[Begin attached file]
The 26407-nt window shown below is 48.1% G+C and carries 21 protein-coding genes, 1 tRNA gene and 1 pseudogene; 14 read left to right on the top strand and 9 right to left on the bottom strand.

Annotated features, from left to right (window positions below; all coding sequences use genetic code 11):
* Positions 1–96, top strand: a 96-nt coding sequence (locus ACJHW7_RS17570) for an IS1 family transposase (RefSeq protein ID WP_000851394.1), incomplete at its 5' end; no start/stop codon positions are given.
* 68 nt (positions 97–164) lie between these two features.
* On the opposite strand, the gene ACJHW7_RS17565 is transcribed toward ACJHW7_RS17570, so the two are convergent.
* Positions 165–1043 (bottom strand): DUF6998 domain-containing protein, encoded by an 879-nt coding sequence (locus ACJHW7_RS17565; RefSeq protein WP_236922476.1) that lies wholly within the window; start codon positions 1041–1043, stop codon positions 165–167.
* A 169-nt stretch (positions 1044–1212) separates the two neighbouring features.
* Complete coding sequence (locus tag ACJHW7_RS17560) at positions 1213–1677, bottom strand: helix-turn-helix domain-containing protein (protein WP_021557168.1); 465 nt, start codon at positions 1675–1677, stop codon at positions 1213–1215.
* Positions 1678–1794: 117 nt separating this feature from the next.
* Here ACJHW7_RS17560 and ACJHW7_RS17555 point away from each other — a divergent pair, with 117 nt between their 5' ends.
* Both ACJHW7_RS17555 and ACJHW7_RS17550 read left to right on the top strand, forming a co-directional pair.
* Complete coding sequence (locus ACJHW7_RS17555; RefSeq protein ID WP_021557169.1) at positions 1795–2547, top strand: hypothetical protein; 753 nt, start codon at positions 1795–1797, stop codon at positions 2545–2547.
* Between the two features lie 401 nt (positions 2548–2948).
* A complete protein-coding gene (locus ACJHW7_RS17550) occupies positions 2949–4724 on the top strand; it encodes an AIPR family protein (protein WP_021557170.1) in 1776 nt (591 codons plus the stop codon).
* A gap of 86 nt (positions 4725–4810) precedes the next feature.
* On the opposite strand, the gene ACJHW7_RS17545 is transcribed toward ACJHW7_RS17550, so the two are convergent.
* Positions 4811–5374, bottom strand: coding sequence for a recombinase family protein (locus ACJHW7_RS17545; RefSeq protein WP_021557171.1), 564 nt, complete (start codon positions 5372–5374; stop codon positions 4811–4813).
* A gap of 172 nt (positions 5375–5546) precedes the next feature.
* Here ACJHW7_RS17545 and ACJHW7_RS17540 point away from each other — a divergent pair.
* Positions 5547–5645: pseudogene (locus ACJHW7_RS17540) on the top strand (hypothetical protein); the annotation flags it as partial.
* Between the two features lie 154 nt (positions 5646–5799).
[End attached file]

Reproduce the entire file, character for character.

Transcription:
The 26407-nt window shown below is 48.1% G+C and carries 21 protein-coding genes, 1 tRNA gene and 1 pseudogene; 14 read left to right on the top strand and 9 right to left on the bottom strand.

Annotated features, from left to right (window positions below; all coding sequences use genetic code 11):
* Positions 1–96, top strand: a 96-nt coding sequence (locus ACJHW7_RS17570) for an IS1 family transposase (RefSeq protein ID WP_000851394.1), incomplete at its 5' end; no start/stop codon positions are given.
* 68 nt (positions 97–164) lie between these two features.
* On the opposite strand, the gene ACJHW7_RS17565 is transcribed toward ACJHW7_RS17570, so the two are convergent.
* Positions 165–1043 (bottom strand): DUF6998 domain-containing protein, encoded by an 879-nt coding sequence (locus ACJHW7_RS17565; RefSeq protein WP_236922476.1) that lies wholly within the window; start codon positions 1041–1043, stop codon positions 165–167.
* A 169-nt stretch (positions 1044–1212) separates the two neighbouring features.
* Complete coding sequence (locus tag ACJHW7_RS17560) at positions 1213–1677, bottom strand: helix-turn-helix domain-containing protein (protein WP_021557168.1); 465 nt, start codon at positions 1675–1677, stop codon at positions 1213–1215.
* Positions 1678–1794: 117 nt separating this feature from the next.
* Here ACJHW7_RS17560 and ACJHW7_RS17555 point away from each other — a divergent pair, with 117 nt between their 5' ends.
* Both ACJHW7_RS17555 and ACJHW7_RS17550 read left to right on the top strand, forming a co-directional pair.
* Complete coding sequence (locus ACJHW7_RS17555; RefSeq protein ID WP_021557169.1) at positions 1795–2547, top strand: hypothetical protein; 753 nt, start codon at positions 1795–1797, stop codon at positions 2545–2547.
* Between the two features lie 401 nt (positions 2548–2948).
* A complete protein-coding gene (locus ACJHW7_RS17550) occupies positions 2949–4724 on the top strand; it encodes an AIPR family protein (protein WP_021557170.1) in 1776 nt (591 codons plus the stop codon).
* A gap of 86 nt (positions 4725–4810) precedes the next feature.
* On the opposite strand, the gene ACJHW7_RS17545 is transcribed toward ACJHW7_RS17550, so the two are convergent.
* Positions 4811–5374, bottom strand: coding sequence for a recombinase family protein (locus ACJHW7_RS17545; RefSeq protein WP_021557171.1), 564 nt, complete (start codon positions 5372–5374; stop codon positions 4811–4813).
* A gap of 172 nt (positions 5375–5546) precedes the next feature.
* Here ACJHW7_RS17545 and ACJHW7_RS17540 point away from each other — a divergent pair.
* Positions 5547–5645: pseudogene (locus ACJHW7_RS17540) on the top strand (hypothetical protein); the annotation flags it as partial.
* Between the two features lie 154 nt (positions 5646–5799).